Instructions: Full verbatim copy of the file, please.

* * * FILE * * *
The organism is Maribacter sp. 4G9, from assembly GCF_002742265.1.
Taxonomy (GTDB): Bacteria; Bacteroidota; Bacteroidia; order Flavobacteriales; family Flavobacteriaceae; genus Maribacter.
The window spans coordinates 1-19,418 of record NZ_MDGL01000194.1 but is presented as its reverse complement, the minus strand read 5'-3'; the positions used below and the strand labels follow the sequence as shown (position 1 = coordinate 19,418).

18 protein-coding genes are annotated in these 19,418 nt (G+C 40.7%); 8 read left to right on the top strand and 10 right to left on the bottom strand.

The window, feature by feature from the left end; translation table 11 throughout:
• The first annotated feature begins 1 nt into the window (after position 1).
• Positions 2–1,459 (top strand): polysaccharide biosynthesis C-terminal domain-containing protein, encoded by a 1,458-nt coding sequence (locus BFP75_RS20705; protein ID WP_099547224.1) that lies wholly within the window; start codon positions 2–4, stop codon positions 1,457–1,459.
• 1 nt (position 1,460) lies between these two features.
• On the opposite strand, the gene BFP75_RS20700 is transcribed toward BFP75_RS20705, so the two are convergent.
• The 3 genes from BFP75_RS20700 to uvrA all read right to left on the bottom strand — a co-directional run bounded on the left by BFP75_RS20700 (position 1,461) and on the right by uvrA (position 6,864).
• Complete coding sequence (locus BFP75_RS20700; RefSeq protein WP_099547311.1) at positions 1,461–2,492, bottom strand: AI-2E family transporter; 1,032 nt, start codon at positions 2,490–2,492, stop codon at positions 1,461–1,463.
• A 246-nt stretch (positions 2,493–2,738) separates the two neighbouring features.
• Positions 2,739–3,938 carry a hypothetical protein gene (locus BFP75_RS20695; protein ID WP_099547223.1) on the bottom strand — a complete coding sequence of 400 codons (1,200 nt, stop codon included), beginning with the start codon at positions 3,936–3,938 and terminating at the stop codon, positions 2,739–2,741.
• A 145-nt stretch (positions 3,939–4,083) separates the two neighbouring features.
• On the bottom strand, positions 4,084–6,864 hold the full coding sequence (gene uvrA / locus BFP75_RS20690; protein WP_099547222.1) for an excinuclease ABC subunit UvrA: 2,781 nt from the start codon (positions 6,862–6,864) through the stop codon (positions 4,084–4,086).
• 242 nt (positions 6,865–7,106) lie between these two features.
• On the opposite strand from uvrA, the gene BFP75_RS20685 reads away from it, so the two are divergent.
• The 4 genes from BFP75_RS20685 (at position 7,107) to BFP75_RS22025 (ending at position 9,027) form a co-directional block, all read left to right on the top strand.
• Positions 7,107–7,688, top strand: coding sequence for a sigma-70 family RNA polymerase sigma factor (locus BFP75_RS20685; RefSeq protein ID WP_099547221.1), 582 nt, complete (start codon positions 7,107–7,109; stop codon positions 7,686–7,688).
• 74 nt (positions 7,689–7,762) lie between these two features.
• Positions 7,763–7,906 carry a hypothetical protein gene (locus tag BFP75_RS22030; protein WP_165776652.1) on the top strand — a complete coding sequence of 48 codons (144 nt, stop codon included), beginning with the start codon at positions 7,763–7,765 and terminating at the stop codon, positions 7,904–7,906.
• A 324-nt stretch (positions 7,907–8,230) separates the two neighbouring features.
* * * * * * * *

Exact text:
The organism is Maribacter sp. 4G9, from assembly GCF_002742265.1.
Taxonomy (GTDB): Bacteria; Bacteroidota; Bacteroidia; order Flavobacteriales; family Flavobacteriaceae; genus Maribacter.
The window spans coordinates 1-19,418 of record NZ_MDGL01000194.1 but is presented as its reverse complement, the minus strand read 5'-3'; the positions used below and the strand labels follow the sequence as shown (position 1 = coordinate 19,418).

18 protein-coding genes are annotated in these 19,418 nt (G+C 40.7%); 8 read left to right on the top strand and 10 right to left on the bottom strand.

The window, feature by feature from the left end; translation table 11 throughout:
• The first annotated feature begins 1 nt into the window (after position 1).
• Positions 2–1,459 (top strand): polysaccharide biosynthesis C-terminal domain-containing protein, encoded by a 1,458-nt coding sequence (locus BFP75_RS20705; protein ID WP_099547224.1) that lies wholly within the window; start codon positions 2–4, stop codon positions 1,457–1,459.
• 1 nt (position 1,460) lies between these two features.
• On the opposite strand, the gene BFP75_RS20700 is transcribed toward BFP75_RS20705, so the two are convergent.
• The 3 genes from BFP75_RS20700 to uvrA all read right to left on the bottom strand — a co-directional run bounded on the left by BFP75_RS20700 (position 1,461) and on the right by uvrA (position 6,864).
• Complete coding sequence (locus BFP75_RS20700; RefSeq protein WP_099547311.1) at positions 1,461–2,492, bottom strand: AI-2E family transporter; 1,032 nt, start codon at positions 2,490–2,492, stop codon at positions 1,461–1,463.
• A 246-nt stretch (positions 2,493–2,738) separates the two neighbouring features.
• Positions 2,739–3,938 carry a hypothetical protein gene (locus BFP75_RS20695; protein ID WP_099547223.1) on the bottom strand — a complete coding sequence of 400 codons (1,200 nt, stop codon included), beginning with the start codon at positions 3,936–3,938 and terminating at the stop codon, positions 2,739–2,741.
• A 145-nt stretch (positions 3,939–4,083) separates the two neighbouring features.
• On the bottom strand, positions 4,084–6,864 hold the full coding sequence (gene uvrA / locus BFP75_RS20690; protein WP_099547222.1) for an excinuclease ABC subunit UvrA: 2,781 nt from the start codon (positions 6,862–6,864) through the stop codon (positions 4,084–4,086).
• 242 nt (positions 6,865–7,106) lie between these two features.
• On the opposite strand from uvrA, the gene BFP75_RS20685 reads away from it, so the two are divergent.
• The 4 genes from BFP75_RS20685 (at position 7,107) to BFP75_RS22025 (ending at position 9,027) form a co-directional block, all read left to right on the top strand.
• Positions 7,107–7,688, top strand: coding sequence for a sigma-70 family RNA polymerase sigma factor (locus BFP75_RS20685; RefSeq protein ID WP_099547221.1), 582 nt, complete (start codon positions 7,107–7,109; stop codon positions 7,686–7,688).
• 74 nt (positions 7,689–7,762) lie between these two features.
• Positions 7,763–7,906 carry a hypothetical protein gene (locus tag BFP75_RS22030; protein WP_165776652.1) on the top strand — a complete coding sequence of 48 codons (144 nt, stop codon included), beginning with the start codon at positions 7,763–7,765 and terminating at the stop codon, positions 7,904–7,906.
• A 324-nt stretch (positions 7,907–8,230) separates the two neighbouring features.